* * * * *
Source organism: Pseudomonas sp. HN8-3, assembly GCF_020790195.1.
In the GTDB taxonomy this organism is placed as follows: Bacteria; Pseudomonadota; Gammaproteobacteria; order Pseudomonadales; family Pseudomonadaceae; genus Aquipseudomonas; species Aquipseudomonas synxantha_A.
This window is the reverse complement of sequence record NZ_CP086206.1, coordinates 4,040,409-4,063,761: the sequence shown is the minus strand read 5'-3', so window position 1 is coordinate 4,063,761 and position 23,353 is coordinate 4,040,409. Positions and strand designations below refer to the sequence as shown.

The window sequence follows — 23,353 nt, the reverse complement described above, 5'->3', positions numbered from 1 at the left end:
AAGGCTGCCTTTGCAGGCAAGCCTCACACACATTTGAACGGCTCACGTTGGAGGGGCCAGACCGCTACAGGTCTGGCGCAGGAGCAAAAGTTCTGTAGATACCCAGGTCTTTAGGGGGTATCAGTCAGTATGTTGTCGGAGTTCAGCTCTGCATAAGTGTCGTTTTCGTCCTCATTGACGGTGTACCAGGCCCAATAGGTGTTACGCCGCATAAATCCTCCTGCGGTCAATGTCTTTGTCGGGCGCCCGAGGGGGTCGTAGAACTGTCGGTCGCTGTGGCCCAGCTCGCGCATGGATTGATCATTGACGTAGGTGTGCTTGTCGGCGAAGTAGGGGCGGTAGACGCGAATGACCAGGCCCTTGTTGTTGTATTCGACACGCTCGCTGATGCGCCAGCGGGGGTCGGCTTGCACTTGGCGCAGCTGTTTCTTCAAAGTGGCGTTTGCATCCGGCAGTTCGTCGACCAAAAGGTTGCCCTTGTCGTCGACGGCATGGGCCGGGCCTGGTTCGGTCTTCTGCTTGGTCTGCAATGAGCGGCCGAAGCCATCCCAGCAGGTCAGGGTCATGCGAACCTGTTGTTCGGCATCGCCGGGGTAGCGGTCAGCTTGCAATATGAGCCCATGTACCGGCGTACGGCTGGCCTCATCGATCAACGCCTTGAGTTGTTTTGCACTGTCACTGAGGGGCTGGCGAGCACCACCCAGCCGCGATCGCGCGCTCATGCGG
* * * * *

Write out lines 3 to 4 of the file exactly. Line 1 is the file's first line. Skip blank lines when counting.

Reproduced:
This window is the reverse complement of sequence record NZ_CP086206.1, coordinates 4,040,409-4,063,761: the sequence shown is the minus strand read 5'-3', so window position 1 is coordinate 4,063,761 and position 23,353 is coordinate 4,040,409. Positions and strand designations below refer to the sequence as shown.

The window sequence follows — 23,353 nt, the reverse complement described above, 5'->3', positions numbered from 1 at the left end: